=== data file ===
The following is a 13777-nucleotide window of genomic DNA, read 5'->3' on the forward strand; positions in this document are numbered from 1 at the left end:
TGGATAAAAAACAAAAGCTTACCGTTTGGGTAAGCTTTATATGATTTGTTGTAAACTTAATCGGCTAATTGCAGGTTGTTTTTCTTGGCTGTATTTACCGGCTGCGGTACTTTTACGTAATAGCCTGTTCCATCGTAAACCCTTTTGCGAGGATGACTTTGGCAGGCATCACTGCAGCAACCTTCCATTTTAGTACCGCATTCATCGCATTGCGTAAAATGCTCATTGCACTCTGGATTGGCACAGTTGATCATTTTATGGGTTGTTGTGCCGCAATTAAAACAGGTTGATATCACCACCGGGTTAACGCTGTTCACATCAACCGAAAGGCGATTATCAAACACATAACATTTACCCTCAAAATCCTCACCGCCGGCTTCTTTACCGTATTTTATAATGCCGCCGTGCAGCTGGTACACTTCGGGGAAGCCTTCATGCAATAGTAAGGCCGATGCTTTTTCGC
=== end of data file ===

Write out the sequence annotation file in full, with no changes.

The following is a 13777-nucleotide window of genomic DNA, read 5'->3' on the forward strand; positions in this document are numbered from 1 at the left end:
TGGATAAAAAACAAAAGCTTACCGTTTGGGTAAGCTTTATATGATTTGTTGTAAACTTAATCGGCTAATTGCAGGTTGTTTTTCTTGGCTGTATTTACCGGCTGCGGTACTTTTACGTAATAGCCTGTTCCATCGTAAACCCTTTTGCGAGGATGACTTTGGCAGGCATCACTGCAGCAACCTTCCATTTTAGTACCGCATTCATCGCATTGCGTAAAATGCTCATTGCACTCTGGATTGGCACAGTTGATCATTTTATGGGTTGTTGTGCCGCAATTAAAACAGGTTGATATCACCACCGGGTTAACGCTGTTCACATCAACCGAAAGGCGATTATCAAACACATAACATTTACCCTCAAAATCCTCACCGCCGGCTTCTTTACCGTATTTTATAATGCCGCCGTGCAGCTGGTACACTTCGGGGAAGCCTTCATGCAATAGTAAGGCCGATGCTTTTTCGC